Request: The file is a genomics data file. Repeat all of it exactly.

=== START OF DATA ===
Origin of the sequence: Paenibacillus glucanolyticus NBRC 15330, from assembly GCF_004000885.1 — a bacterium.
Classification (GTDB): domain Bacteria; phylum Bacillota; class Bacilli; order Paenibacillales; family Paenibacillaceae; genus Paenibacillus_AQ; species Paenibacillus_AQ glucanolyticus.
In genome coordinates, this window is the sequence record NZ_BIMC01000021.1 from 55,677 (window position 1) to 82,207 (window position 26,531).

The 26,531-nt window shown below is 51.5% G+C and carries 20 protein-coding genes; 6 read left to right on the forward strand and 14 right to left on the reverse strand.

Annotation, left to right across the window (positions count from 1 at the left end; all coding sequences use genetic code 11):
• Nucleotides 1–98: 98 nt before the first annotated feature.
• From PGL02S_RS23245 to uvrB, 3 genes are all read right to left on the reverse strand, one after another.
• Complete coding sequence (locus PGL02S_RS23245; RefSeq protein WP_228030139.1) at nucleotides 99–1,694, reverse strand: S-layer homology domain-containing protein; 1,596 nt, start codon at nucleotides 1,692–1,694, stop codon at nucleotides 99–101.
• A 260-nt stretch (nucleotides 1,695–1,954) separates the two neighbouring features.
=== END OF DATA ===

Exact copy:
Origin of the sequence: Paenibacillus glucanolyticus NBRC 15330, from assembly GCF_004000885.1 — a bacterium.
Classification (GTDB): domain Bacteria; phylum Bacillota; class Bacilli; order Paenibacillales; family Paenibacillaceae; genus Paenibacillus_AQ; species Paenibacillus_AQ glucanolyticus.
In genome coordinates, this window is the sequence record NZ_BIMC01000021.1 from 55,677 (window position 1) to 82,207 (window position 26,531).

The 26,531-nt window shown below is 51.5% G+C and carries 20 protein-coding genes; 6 read left to right on the forward strand and 14 right to left on the reverse strand.

Annotation, left to right across the window (positions count from 1 at the left end; all coding sequences use genetic code 11):
• Nucleotides 1–98: 98 nt before the first annotated feature.
• From PGL02S_RS23245 to uvrB, 3 genes are all read right to left on the reverse strand, one after another.
• Complete coding sequence (locus PGL02S_RS23245; RefSeq protein WP_228030139.1) at nucleotides 99–1,694, reverse strand: S-layer homology domain-containing protein; 1,596 nt, start codon at nucleotides 1,692–1,694, stop codon at nucleotides 99–101.
• A 260-nt stretch (nucleotides 1,695–1,954) separates the two neighbouring features.